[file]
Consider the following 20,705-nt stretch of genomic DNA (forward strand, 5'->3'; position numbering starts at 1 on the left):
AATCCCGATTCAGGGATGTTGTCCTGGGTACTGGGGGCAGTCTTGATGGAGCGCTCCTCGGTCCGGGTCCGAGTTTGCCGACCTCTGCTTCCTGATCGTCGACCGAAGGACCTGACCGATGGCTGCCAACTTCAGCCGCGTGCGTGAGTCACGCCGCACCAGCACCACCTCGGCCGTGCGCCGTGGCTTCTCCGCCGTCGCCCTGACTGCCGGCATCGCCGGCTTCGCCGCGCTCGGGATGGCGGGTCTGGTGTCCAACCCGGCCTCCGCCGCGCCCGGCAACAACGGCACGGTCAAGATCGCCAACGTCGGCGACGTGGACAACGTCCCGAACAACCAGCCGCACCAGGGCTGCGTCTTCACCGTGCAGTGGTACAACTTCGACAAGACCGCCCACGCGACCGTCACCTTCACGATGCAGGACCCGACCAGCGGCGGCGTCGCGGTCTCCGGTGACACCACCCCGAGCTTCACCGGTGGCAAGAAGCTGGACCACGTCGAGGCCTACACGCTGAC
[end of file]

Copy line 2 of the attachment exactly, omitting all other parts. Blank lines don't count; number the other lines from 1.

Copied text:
AATCCCGATTCAGGGATGTTGTCCTGGGTACTGGGGGCAGTCTTGATGGAGCGCTCCTCGGTCCGGGTCCGAGTTTGCCGACCTCTGCTTCCTGATCGTCGACCGAAGGACCTGACCGATGGCTGCCAACTTCAGCCGCGTGCGTGAGTCACGCCGCACCAGCACCACCTCGGCCGTGCGCCGTGGCTTCTCCGCCGTCGCCCTGACTGCCGGCATCGCCGGCTTCGCCGCGCTCGGGATGGCGGGTCTGGTGTCCAACCCGGCCTCCGCCGCGCCCGGCAACAACGGCACGGTCAAGATCGCCAACGTCGGCGACGTGGACAACGTCCCGAACAACCAGCCGCACCAGGGCTGCGTCTTCACCGTGCAGTGGTACAACTTCGACAAGACCGCCCACGCGACCGTCACCTTCACGATGCAGGACCCGACCAGCGGCGGCGTCGCGGTCTCCGGTGACACCACCCCGAGCTTCACCGGTGGCAAGAAGCTGGACCACGTCGAGGCCTACACGCTGAC